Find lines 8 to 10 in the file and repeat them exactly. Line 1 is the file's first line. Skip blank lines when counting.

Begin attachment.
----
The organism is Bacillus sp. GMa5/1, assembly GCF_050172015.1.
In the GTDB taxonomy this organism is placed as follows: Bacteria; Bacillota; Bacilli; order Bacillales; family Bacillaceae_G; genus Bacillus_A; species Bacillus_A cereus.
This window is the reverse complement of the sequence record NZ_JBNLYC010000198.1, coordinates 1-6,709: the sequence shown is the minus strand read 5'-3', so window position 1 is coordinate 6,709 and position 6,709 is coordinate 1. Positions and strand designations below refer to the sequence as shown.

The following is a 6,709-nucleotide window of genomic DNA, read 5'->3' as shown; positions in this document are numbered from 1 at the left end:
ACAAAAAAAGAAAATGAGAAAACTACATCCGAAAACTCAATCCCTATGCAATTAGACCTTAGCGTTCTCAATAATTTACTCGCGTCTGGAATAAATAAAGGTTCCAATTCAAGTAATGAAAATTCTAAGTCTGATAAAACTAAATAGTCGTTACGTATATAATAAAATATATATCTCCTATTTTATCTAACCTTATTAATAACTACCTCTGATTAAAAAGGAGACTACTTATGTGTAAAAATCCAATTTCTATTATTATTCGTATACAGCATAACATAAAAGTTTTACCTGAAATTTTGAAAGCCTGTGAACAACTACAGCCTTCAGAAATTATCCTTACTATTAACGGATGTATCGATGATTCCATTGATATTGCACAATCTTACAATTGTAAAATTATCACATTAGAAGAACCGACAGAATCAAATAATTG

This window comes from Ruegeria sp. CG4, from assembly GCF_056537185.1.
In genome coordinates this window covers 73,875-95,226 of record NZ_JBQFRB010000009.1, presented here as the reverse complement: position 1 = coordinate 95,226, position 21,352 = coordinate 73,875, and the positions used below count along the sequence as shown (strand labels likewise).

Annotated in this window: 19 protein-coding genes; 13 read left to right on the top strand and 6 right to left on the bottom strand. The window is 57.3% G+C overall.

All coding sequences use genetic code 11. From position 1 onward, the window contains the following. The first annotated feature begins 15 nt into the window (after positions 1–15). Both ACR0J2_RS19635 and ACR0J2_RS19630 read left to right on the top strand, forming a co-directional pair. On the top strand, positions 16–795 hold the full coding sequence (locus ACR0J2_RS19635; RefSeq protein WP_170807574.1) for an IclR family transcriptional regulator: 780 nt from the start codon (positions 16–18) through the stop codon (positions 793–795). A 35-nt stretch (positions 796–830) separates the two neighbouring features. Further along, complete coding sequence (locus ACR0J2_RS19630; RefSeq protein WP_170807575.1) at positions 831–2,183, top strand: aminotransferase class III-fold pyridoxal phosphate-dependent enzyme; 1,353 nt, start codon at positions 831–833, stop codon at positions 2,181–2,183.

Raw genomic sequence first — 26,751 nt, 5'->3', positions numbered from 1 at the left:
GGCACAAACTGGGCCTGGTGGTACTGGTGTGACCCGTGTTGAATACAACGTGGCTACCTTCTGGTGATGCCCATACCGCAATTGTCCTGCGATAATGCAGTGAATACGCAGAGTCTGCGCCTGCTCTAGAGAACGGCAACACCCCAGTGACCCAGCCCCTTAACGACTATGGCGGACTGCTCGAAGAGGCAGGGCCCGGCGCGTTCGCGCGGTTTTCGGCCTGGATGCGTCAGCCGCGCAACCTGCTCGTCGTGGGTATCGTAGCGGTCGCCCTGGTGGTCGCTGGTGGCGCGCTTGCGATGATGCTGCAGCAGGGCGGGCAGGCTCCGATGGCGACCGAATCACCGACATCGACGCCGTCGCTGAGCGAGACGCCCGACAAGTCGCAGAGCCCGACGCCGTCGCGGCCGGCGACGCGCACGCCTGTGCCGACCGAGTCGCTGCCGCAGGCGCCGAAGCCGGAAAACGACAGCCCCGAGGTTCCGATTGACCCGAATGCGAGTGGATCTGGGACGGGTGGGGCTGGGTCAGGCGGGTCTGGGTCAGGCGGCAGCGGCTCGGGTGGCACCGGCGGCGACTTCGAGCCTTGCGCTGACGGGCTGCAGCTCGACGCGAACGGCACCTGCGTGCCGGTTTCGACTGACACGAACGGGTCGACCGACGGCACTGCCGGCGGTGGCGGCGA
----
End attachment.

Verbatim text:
Annotated in this window: 19 protein-coding genes; 13 read left to right on the top strand and 6 right to left on the bottom strand. The window is 57.3% G+C overall.

All coding sequences use genetic code 11. From position 1 onward, the window contains the following. The first annotated feature begins 15 nt into the window (after positions 1–15). Both ACR0J2_RS19635 and ACR0J2_RS19630 read left to right on the top strand, forming a co-directional pair. On the top strand, positions 16–795 hold the full coding sequence (locus ACR0J2_RS19635; RefSeq protein WP_170807574.1) for an IclR family transcriptional regulator: 780 nt from the start codon (positions 16–18) through the stop codon (positions 793–795). A 35-nt stretch (positions 796–830) separates the two neighbouring features. Further along, complete coding sequence (locus ACR0J2_RS19630; RefSeq protein WP_170807575.1) at positions 831–2,183, top strand: aminotransferase class III-fold pyridoxal phosphate-dependent enzyme; 1,353 nt, start codon at positions 831–833, stop codon at positions 2,181–2,183.

Raw genomic sequence first — 26,751 nt, 5'->3', positions numbered from 1 at the left: